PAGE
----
• One of the easiest ways to make your Kin feel remembered during the holidays is to send them a card with a short hand-written note.  This month create or purchase a Thanksgiving, Christmas and New Year card.  Take a few minutes to write a message, address and add a stamp to the cards.  Then add calendar reminders to mail the cards about 2 days before you would like your Kin to receive the card.


  • This isn’t in everyone’s budget, but if it is in yours, arrange to have flowers delivered to your Kin over the holidays.  You can make the arrangements now so you don’t forget during the holiday rush.

Share the Taste of the Holidays

  • During your visit(s) this month, make a point of discovering your Kin’s favorite holiday treat.  Then, over the next few weeks, whip up a batch of their favorite treat and store them in the freezer until it is time for delivery.  It is important to note any dietary restrictions your Kin must follow before delivering food to your Kin. Imagine how excited they will be to know you remember their favorite holiday treat.

Extra Visit

  • One way to help your Kin combat loneliness over the holiday is to make an extra visit or two.  Your connections don’t need to be long, just enough to let your Kin know they are special to you and that you desired to spend some extra time with them

Make a Call

  • The holiday season is busy.  We know extra visits aren’t always possible, you may even have trouble getting your regular connections completed.  A phone call can be a great solution.  Plan to take 10-15 minutes to call and connect with your Kin over the holidays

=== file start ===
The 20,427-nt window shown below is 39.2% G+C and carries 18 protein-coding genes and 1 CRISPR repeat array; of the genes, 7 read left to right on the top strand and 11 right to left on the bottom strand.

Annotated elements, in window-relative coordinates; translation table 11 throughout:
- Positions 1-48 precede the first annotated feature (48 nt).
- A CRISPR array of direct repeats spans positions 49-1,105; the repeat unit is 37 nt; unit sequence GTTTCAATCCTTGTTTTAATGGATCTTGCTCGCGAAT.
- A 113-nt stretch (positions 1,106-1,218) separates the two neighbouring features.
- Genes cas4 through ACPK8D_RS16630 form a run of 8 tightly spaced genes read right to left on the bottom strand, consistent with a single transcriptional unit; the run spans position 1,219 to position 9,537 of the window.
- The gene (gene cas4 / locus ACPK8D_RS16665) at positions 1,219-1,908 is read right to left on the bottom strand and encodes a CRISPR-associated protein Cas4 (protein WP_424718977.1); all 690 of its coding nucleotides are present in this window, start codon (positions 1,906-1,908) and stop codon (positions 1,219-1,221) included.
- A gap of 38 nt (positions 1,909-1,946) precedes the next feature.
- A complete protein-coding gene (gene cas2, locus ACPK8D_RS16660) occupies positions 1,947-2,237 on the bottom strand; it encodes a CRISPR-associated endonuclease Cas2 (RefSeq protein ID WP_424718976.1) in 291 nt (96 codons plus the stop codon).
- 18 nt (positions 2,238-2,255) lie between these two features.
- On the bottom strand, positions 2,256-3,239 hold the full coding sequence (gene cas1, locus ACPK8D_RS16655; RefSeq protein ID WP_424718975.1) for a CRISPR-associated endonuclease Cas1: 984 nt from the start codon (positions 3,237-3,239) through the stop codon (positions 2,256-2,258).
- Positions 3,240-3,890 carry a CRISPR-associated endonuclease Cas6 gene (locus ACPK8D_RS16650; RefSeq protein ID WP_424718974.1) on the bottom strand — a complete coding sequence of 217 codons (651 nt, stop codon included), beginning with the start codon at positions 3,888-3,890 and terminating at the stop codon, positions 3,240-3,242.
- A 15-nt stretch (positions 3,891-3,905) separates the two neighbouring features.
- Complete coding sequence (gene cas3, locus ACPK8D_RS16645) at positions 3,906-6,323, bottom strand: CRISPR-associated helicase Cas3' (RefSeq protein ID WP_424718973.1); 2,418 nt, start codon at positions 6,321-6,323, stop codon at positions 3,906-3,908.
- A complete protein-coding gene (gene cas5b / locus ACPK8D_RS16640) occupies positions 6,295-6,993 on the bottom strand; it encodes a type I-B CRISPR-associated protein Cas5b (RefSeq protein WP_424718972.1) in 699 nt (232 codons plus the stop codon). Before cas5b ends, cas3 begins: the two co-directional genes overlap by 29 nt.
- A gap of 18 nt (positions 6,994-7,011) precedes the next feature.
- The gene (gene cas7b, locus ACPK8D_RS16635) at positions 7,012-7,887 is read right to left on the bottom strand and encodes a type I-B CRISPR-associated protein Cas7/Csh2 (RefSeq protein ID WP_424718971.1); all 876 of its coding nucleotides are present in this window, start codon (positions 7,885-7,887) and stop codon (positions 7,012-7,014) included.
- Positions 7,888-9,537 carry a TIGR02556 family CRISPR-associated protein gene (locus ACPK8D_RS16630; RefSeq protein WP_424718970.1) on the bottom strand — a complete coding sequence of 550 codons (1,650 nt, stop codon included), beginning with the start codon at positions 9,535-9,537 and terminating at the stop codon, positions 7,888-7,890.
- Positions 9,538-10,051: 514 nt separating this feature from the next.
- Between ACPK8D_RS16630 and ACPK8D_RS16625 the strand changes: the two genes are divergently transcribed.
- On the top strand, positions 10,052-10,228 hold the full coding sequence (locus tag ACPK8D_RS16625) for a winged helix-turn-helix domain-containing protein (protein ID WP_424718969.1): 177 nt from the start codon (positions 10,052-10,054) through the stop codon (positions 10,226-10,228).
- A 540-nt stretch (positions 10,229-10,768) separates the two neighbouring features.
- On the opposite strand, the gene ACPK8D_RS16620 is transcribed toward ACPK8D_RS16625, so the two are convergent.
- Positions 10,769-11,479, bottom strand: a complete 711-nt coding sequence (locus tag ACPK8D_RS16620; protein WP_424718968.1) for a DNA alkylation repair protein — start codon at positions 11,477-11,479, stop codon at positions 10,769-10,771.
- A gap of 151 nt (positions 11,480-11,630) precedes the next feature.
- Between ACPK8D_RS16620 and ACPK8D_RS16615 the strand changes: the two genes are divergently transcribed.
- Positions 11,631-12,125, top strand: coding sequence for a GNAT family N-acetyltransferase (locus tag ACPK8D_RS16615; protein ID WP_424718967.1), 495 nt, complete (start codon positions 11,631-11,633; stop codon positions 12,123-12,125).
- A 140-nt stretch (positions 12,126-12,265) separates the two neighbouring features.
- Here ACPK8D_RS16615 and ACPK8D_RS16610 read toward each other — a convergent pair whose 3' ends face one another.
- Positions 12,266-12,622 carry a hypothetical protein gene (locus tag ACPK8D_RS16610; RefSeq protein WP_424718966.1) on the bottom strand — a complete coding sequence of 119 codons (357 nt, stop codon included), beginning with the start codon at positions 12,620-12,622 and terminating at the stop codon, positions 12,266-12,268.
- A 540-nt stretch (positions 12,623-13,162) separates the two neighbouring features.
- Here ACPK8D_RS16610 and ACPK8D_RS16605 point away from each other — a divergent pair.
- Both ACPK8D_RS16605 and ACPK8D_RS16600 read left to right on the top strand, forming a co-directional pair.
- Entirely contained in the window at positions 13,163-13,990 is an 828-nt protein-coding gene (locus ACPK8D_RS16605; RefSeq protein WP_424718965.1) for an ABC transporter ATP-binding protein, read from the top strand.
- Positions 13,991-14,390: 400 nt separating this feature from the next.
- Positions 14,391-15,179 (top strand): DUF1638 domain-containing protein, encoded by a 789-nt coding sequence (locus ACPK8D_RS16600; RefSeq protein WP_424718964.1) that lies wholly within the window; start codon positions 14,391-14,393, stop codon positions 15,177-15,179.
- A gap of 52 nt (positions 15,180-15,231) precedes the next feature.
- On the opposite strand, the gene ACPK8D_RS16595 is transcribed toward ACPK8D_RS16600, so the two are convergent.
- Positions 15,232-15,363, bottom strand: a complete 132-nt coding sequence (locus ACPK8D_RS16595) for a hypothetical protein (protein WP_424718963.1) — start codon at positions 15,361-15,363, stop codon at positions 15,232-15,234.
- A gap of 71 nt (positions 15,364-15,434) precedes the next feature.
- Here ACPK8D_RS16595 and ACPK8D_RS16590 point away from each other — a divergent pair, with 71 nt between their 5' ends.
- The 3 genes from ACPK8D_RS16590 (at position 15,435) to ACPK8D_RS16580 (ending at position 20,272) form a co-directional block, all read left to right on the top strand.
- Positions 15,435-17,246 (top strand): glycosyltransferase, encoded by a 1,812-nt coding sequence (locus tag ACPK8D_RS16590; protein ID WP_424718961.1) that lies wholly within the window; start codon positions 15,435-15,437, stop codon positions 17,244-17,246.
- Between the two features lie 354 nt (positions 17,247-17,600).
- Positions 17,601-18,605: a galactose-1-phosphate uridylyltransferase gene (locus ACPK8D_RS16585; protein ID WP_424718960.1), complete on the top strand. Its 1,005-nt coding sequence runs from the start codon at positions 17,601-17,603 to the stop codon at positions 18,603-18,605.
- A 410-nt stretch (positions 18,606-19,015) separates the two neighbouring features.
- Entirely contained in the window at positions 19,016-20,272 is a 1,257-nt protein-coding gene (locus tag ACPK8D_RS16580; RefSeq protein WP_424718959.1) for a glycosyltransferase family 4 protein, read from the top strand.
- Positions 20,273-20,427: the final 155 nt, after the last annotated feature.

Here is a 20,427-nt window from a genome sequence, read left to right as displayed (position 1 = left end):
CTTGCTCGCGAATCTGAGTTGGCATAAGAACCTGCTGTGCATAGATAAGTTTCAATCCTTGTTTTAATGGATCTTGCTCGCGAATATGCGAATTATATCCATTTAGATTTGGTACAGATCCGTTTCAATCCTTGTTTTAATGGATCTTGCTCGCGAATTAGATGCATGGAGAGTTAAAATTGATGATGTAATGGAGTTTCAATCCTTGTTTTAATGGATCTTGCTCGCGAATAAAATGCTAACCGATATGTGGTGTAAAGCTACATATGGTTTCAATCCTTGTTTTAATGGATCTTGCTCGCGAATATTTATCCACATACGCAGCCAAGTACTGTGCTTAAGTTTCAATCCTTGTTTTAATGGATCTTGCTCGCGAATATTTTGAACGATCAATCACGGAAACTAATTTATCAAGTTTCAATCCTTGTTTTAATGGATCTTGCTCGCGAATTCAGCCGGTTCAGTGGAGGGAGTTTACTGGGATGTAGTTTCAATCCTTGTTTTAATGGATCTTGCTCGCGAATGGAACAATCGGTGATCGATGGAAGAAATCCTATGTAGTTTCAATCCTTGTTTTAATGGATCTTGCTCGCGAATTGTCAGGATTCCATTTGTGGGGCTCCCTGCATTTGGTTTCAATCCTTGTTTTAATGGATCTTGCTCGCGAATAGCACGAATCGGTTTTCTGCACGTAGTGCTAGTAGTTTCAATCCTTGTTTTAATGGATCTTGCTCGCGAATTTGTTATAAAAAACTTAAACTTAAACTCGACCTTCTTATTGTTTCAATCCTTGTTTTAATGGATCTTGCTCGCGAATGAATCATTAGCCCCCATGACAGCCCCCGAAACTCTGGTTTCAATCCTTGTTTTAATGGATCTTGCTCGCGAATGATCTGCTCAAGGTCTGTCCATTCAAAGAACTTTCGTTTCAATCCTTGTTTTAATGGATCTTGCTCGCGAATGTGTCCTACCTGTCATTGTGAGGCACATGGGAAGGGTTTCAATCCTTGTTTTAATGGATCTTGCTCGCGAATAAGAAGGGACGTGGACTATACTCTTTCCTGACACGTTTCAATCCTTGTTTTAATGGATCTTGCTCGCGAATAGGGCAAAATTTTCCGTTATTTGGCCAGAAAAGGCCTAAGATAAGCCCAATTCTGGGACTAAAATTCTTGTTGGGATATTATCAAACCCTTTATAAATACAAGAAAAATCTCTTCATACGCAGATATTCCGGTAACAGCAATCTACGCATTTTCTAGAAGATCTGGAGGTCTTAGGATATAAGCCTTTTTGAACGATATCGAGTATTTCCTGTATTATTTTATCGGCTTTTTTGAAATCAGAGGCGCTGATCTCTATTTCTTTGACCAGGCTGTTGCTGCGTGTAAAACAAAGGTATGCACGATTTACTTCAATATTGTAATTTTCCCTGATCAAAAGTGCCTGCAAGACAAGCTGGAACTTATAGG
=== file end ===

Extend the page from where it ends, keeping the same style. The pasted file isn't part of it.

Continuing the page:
The holidays are busy, so no matter how you decide to connect with your Kin during the holidays be intentional about it, plan it out and add it to your calendar. The important thing is to connect.

Why Tracking Connections on The Kin Ministry Platform is Important

Karen Lampe teaches us in “The Caring Congregation” that “In order to give excellent care, it is so important to build a recorded history.  This history will help the caregivers remember what has been offered and what might still be in order for care.  Missteps can be avoided and good decisions are more likely to be made to achieve the best care.”

Lampe goes on to say ” Everyone must be on board with communicating about what has happened so that no one is duplicating efforts.  Dates and participants in the care should be recorded.  Also important is the need for clear understanding about the confidentiality that is required around each situation.”

Reasons to Use the Kin Ministry Platform